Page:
Recently I’ve played Uncharted 2, Brutal Legend, Borderlands, Far Cry 2, Red Faction: Guerilla and a clown car of other high-profile, executive-gamer games. And, I can tell you now that I’m more likely to dress up a French poodle in a maid’s outfit and introduce it to friends as my European mistress than I am to actually finish more than one of these games.
Were video games a food course, for me they would be appetizers, and I would always order the Sampler Platter. Story-based games like Uncharted 2 are not a main course from which I walk away fat and sated, but rather three buffalo wings sitting next to a handful of fried cheese poppers. I love the taste of a new game, the thrill of an unexplored world and the endless possibility posed by an undocumented adventure. Sadly, I am also a victim of rapid-onset-ennui, and even the prettiest game can become stale and shrill faster than an Eli Roth film.
Yet, there are some games that I commit to in a very spiritual way. A wholly worthy game–and even, on occasion, a completely unworthy one–weaves some kind of arcane alchemy that bonds me, enraptured, like the gimp at an S&M party. And, as I cast my mind back on a lifetime of video gaming, what I begin to realize is that the games that keep me engaged the longest are the ones with no end.
As much as I talk about wanting strong narrative structure in games, the truth seems to indicate something far different.
World of WarCraft, Peggle, Civilization IV, Counter-Strike, Lumines–this is a sampling of the more recent games to which I tend to dedicate myself. They share little in common save one element: They have no clearly defined end. They provide discreet victory conditions in consumable, bite-sized chunks, even as they refuse to offer a sense of final completion. They reward and simultaneously tease.
Nobody ever wins Peggle. No one has ever lept from their chair shouting that they have finally finished World of WarCraft unless it is amended with a frustrated prepositional with. Even Civilization, which does have more formalized victory conditions, doesn’t leave the player walking from the game feeling like, “Well, that’s finished; nothing more to do here.” Resolution comes tempered by the inevitable urge to dive back in, try a different civ, up the difficulty, move to a water based map, push for a cultural victory or a hundred other subtle but important permutations.
Something is clearly different about the mechanics of a game with no concrete end. Maybe it has nothing to do with the actual end itself. Maybe a game without a final chapter just plays differently. Something about these games has to mitigate the sense of grand accomplishment by providing tens or hundreds of minor endings, and that is very appealing to me.
I’ve never been one for delayed gratification, and when I begin to think about plowing through a linear narrative that’s what it starts to feel like. Yes, there is some accomplishment in finishing a map or gaining the next level, but somehow those have less meaning because there is this grand, unfinished goal looming over me like the Honey-Do List of the Damned.
Kill the dragon-egg vizier to acquire the skull-shaped key of H’r’mond so that I can open the unopenable chest at the end of time where Dagron the Untenable weaves his grand needlepoint of fate and protects the Signet of Cygnus, the last remaining WMD of the Titans who forged the Soulkeeper’s Locket that has captured Satan’s Brother-In-Law (Kevin) for 10,000 generations … and so on.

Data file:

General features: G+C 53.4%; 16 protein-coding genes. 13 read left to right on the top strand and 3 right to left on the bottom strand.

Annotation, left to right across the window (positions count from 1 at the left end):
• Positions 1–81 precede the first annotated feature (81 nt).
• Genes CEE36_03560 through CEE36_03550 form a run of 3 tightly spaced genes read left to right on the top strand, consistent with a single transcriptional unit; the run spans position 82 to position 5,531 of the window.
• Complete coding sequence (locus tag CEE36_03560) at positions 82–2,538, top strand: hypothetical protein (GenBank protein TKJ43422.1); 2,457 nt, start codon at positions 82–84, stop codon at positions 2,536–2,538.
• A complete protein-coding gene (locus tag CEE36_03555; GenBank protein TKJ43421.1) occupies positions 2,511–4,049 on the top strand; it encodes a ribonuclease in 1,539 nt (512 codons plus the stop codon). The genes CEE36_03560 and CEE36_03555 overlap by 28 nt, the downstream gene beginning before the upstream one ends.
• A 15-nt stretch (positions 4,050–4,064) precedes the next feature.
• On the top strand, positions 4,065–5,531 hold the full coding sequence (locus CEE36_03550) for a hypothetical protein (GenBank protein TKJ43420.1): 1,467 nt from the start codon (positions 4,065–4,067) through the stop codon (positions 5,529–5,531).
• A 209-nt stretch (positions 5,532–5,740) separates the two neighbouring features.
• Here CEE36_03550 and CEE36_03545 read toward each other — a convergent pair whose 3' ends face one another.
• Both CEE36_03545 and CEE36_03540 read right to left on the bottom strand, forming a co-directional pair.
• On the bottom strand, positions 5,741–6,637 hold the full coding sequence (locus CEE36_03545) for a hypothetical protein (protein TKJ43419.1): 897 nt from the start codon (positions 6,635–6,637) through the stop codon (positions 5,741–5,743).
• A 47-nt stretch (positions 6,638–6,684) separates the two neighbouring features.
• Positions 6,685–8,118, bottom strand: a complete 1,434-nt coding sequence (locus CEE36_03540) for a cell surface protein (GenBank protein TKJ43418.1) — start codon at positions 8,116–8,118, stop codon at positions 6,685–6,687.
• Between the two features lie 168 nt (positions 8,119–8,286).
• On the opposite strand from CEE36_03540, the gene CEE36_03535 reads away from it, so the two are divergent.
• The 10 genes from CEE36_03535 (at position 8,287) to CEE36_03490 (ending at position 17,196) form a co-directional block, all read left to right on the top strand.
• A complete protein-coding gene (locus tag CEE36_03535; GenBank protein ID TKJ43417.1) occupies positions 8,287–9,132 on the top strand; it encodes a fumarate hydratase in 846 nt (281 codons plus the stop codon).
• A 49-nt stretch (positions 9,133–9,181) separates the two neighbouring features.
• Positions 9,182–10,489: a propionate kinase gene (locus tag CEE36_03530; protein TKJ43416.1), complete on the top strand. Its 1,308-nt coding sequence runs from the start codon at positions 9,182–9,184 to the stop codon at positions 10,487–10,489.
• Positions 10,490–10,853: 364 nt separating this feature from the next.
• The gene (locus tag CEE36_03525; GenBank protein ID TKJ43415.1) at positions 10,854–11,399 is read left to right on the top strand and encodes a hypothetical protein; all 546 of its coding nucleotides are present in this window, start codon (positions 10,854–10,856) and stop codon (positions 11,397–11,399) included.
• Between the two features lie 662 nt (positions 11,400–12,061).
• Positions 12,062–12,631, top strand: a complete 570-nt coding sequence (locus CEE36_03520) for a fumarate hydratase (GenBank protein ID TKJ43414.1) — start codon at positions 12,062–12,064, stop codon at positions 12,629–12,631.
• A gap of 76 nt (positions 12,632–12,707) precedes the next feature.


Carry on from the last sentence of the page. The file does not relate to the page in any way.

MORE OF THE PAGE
A round of Counter-Strike is discrete. It is a single, minor story, similar but unrelated to the next. A quest in World of WarCraft is an impression of a grand story, but itself best consumed and thought of as isolated. Peggle, well c’mon.
As much as I claim to want and love story in my video game, the truth is that I don’t end up playing those kinds of games nearly as much as I might expect. Eventually the burden of having to keep track of a winding narrative, to say nothing of the game mechanics and the inevitable filler that is less game and more barrier, just start to work against me, and unless what I’m doing in the great gaps of time between cutscenes rises so far above as to overcome this backwards momentum, I inevitably just let the game fade away.
Yes, I’ve finished BioShock and Fallout 3, but unless you’re out there competing legitimately for game of the year or decade, chances are I’ll just stop. It’s not personal. Look, it’s not even you. It’s me. I’ve just been going through some stuff lately, and I just got out of a relationship with Fable 2, and I don’t really want to settle down again so soon. No, I think you’re great. Look, your aggregate scores prove that there are millions of guys just waiting to play to the end, and of course we have our memories. Like, remember that time that I skipped through the pop-up in the tutorial too quickly, and couldn’t figure out how to upgrade my stats, and I went around with like 7 strength for a half-dozen levels? Oh man, that cracks me up every time. Let’s just remember those good times, okay?
I’ll still talk about how much I want great story in games, and how awesome it is to have a cinematic experience. I like to pretend to be a professional games writer, and we have to sign stuff that says we will talk about those kinds of things in a positive light before we get our credentials. But, just between you and me, I’m starting to think it’s all a little over-rated. Sure Planescape: Torment was great, but if I'm honest, after four different attempts, and certainly 30 or more hours spent with the game, I've never actually finished it. I appreciate witty, smart writing as much as the next guy, but I don’t necessarily think that means you need to lock it down in a grand epic.
At least, not all the time.